(Sister DAIFUKU MARU)
Tabular Record of Movement
© 2013-2014 Bob Hackett
15 October 1917:
Kobe. Laid down at Kawasaki Shipbuilding as Yard No. 409, a
5,901-ton passenger-cargo ship and named DAIFUKU MARU (TAIFUKU) No. 22.
Sold to the Nippon Yusen Kaisha K. K. (NYK Line), Tokyo. Renamed NAGATO MARU while still on
27 May 1918:
27 June 1918:
Serves on NYK’s routes.
NAGATO MARU, in NYK’s cargo service, departs Singapore for Rotterdam, Netherlands and Hamburg, Germany via Colombo, Ceylon (Sri Lanka), Suez and Port Said, Egypt, London and Antwerp, Belgium.
18 October 1941:
Requisitioned by the Imperial Army (IJA). Allotted IJA No. 984.
8 December 1941:
The Pacific War Begins.
17 December 1941: Operation "M" (M Sakusen) -The Invasion of Lamon Bay, S
At 1500, NAGATO MARU departs Koniya, Amami Oshima,
Ryukuyus for Lamon Bay in an Invasion Force also consisting of IJA transports
BENGAL, DAINICHI, DURBAN, KAIMEI, KAYO, KITANO, KOFUKU, LISBON, NICHIREN, RYOKA,
RYUYO, SHINSEI, SHINSHU (4182 GRT), TAIAN, TATSUNO, TOFUKU, TOYAMA and TOYOHASHI
MARUs and TAMON MARU No. 5.
The Army force consists of Gen (later Field Marshal) Count Terauchi
Hisachi’s Southern Expeditionary Army. Its 14th Army, under LtGen Homma
Masaharu, fields MajGen Morioka Susumu's Invasion Unit of about 7,000 troops
consisting of elements of the 16th Infantry Division: 20th Infantry Regiment,
22nd Field Artillery Regiment, HQ and II Battalion, 16 HQ Company, 16th Engineer
Battalion, 16th Recon Battalion, 3/45 AA Company, 16th Transport, 16th Signal
Company, 16th Medical Unit and 16th Veterinary Unit. Two AA and one Signals
regiments are stationed on transports.
The naval force consists of Vice Admiral (later Admiral) Kondo Nobutake's
(35)(former CO of KONGO) Southern Force, Philippines Invasion Group that
includes Vice Admiral Takahashi Ibo’s (35)(former CO of YAMASHIRO) Third Fleet.
Rear Admiral (later Vice Admiral) Kubo Kyuji’s (38) (former CO of KAGA)
Invasion Unit consists of his 1st Base Force HQ, aboard light cruiser NAGARA,
1st Quartermaster Ports and Docks Unit and 1st Naval Signal Unit, aboard HAKUSAN
MARU, 1st Naval Guard Unit, aboard KIMISHIMA MARU, 1st Naval Survey Unit in
SENKO MARU and Captain (later Vice Admiral) Mori Kunizo's (40)(former CO of
SATA) Sasebo No. 1 and 2 Combined Special Naval Landing Force (SNLF) aboard
The convoy’s escort consists of light cruiser NAGARA (F), heavy cruiser
ASHIGARA, destroyers TOKITSUKAZE, YUKIKAZE, KAWAKAZE, SUSUKAZE, UMIKAZE,
YAMAKAZE, minelayer AOTAKA, minesweepers W-7 and W-8, auxiliary
gunboat/minelayer IKUSHIMA MARU, auxiliary gunboats BUSHO, KEIKO, KANKO and
MYOKEN MARUs, auxiliary subchasers SHONAN MARU No. 17 and TAKUNAN MARU No. 5 and
auxiliary netlayer FUKUEI MARU No. 15.
24 December 1941:
At 0200, the Invasion Force arrives at Lamon Bay.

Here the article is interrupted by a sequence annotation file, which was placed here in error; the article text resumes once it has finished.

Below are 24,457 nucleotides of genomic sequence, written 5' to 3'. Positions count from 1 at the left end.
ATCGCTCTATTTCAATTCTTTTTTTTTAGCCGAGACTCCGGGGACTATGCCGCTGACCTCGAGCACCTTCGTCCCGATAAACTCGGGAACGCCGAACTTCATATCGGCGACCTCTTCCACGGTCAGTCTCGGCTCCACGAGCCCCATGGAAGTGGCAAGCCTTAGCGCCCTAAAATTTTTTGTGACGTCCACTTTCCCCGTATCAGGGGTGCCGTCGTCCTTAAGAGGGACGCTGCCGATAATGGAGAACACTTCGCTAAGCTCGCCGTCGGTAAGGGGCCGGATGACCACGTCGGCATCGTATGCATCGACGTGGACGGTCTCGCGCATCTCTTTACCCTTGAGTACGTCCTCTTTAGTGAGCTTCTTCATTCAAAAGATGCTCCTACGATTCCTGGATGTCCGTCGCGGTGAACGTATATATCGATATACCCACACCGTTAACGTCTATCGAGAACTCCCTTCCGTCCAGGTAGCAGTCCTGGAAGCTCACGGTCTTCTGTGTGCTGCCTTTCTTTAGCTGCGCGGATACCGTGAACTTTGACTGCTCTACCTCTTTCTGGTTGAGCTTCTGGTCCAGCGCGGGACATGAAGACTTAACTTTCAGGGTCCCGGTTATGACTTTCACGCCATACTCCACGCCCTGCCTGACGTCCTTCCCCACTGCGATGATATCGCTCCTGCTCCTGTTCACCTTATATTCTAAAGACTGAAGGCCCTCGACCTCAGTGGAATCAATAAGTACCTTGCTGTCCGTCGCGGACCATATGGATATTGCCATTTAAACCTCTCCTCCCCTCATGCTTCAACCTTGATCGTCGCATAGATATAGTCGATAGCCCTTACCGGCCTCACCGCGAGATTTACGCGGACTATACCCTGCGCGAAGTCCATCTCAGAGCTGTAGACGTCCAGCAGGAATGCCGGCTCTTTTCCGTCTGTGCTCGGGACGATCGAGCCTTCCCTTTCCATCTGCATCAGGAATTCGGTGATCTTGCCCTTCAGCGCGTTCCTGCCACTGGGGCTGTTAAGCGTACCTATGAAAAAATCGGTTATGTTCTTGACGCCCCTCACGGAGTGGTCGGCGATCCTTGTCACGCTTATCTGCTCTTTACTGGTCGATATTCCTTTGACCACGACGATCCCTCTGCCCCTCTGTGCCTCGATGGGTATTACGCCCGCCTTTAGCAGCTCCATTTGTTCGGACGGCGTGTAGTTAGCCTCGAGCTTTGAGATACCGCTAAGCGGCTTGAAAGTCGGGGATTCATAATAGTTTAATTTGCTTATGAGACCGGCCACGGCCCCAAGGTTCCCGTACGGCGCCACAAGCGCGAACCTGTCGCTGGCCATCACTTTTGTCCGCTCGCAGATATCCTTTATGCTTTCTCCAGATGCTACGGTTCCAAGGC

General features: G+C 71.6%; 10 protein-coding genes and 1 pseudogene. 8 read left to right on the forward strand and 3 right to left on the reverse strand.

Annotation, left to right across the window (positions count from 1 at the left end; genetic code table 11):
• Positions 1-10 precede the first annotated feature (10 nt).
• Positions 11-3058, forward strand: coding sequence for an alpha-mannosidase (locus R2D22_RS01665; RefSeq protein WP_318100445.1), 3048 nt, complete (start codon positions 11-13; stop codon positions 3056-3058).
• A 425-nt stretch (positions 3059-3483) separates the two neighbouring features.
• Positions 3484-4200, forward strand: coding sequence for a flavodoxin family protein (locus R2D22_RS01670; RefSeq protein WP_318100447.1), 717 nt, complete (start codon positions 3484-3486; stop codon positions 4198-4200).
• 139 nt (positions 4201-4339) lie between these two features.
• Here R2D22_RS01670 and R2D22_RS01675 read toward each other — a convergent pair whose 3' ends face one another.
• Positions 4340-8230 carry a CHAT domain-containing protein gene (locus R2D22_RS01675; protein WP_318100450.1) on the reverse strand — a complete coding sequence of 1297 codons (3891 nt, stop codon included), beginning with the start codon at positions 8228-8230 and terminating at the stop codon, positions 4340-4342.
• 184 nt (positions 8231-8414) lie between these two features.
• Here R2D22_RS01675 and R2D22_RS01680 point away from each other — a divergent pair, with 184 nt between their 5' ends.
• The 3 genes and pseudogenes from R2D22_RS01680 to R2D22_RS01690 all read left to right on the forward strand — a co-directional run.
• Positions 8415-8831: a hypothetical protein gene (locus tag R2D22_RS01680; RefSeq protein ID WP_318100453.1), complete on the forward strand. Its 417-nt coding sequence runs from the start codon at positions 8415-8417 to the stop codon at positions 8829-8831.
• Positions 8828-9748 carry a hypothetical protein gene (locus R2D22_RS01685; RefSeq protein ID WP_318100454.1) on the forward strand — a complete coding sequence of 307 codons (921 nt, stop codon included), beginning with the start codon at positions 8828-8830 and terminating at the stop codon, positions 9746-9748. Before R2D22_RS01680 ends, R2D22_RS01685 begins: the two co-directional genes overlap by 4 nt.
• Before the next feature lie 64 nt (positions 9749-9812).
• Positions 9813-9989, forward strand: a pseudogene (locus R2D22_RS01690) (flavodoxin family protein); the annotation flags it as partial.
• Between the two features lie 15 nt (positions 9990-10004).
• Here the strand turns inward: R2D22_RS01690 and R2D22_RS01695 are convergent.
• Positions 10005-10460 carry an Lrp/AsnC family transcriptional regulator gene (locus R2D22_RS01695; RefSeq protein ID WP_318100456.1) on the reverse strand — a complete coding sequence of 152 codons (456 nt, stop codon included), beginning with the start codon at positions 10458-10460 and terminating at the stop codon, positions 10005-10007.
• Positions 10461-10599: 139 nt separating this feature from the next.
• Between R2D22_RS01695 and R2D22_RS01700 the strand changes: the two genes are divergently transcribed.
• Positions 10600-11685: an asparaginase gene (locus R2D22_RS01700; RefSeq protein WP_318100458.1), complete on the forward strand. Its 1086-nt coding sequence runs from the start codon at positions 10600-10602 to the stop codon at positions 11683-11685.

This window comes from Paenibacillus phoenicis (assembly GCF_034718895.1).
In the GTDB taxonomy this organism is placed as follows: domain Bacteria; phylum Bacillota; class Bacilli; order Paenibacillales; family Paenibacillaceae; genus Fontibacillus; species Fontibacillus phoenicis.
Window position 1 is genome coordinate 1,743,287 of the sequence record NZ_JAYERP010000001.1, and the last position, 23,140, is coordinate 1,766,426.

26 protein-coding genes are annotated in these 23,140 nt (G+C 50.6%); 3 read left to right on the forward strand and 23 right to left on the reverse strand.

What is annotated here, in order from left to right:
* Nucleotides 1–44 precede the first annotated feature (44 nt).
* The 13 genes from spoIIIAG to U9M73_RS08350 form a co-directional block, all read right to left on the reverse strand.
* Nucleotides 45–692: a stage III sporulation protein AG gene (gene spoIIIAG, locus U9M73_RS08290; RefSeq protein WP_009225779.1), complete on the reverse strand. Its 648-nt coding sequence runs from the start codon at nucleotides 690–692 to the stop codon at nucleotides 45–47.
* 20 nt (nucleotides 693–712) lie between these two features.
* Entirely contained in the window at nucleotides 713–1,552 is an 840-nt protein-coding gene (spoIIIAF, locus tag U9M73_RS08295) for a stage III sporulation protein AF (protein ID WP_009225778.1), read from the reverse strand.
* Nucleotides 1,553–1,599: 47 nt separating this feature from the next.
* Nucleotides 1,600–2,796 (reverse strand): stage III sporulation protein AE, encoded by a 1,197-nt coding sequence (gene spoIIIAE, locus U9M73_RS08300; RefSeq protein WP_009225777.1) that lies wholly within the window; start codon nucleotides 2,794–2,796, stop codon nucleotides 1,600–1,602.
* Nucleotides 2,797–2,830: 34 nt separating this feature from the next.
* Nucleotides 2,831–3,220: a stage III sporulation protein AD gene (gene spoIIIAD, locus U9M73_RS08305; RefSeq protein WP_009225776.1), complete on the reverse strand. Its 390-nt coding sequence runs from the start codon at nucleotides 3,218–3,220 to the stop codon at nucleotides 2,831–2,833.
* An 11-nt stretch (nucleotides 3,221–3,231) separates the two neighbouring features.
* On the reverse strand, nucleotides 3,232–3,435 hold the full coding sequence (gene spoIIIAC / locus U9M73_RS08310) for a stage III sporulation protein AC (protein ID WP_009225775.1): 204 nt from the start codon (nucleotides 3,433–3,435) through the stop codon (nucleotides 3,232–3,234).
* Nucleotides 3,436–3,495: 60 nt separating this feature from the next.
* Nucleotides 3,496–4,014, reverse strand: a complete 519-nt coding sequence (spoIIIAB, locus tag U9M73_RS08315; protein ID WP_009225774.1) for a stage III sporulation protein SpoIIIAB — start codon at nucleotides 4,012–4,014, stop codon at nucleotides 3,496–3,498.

The landings proceed without strong opposition.
7 November 1942:
Departs Manila with two unidentified ships. NAGATO
MARU is carrying about 1,500 IJA troops on deck and 1,600 American
prisoners-of-war (POWs), many survivors of the “Bataan Death March.” About 550
POWs are crammed into each of NAGATO MARU’s three holds.
11 November 1942:
Arrives at Takao, Formosa. 17 POWs die en route. 
E 14 November 1942:
Arrives at Mako, Pescadores.
18 November 1942:
19 November 1942:
Arrives at Kirun, Formosa.
20 November 1942:
24 November 1942:
Arrives at Moji. 3 more POWs die en route. Disembarks POWs for an Osaka POW camp.
14 January 1943:
NAGATO MARU departs Saeki in the "Hinoe No. 3 Go" convoy also consisting of BENGAL, ENGLAND, DAINICHI, RYUYO, SHONAN, TOFUKU and ZUISHO MARUs escorted by torpedo boat HATO, minelayer YURIJIMA and subchaser CH-37.
E 15 January 1943:
YURIJIMA and CH-37 are detached at 29N.
12 May 1943:
Departs Ujina. NAGATO MARU carries most of the IJA 54th Division’s 154th Infantry’s 2nd Battalion, 1 platoon of Regiment Gun Company, Rapid Fire Gun Company (less 1 platoon) and part of Signal Unit.
9 June 1943:
Arrives at Singapore.
20 August 1943:
NAGATO MARU departs Palau in convoy "Wewak No. 7" also consisting of ADEN, HANKOW, NAGANO, SHINYU and YUBAE MARUs escorted by subchasers CH- 26 and CH-34.
23 August 1943:
The convoy is ordered back to Palau because of
increased Allied air activity over Wewak, New Guinea.
28 August 1943:
At 0945, convoy "Wewak No. 7" again departs Palau,
less YUBAE MARU. NAGATO MARU is carrying 100 soldiers, farmers, 8,000 drums
aviation gasoline, 10 vehicles, 2,000 cases general cargo and 101,000 bags rice.
HANKOW MARU is also loaded with troops and war supplies.
2 September 1943:
At 0045, the convoy anchors at Wewak. Later that
day, the convoy is attacked by about 30 B-25 “Mitchell” medium bombers escorted
by P-38 “Lightning” fighters. ADEN and NAGANO MARUs are damaged.
HANKOW MARU is sunk. Twenty-three soldiers and two crewmen are KIA.
NAGATO MARU is also sunk at 03-33S, 143-8E. Three soldiers and two crewmen are
 The POWs considered NAGATO MARU a “Hell Ship” because of
conditions they were forced to endure while aboard.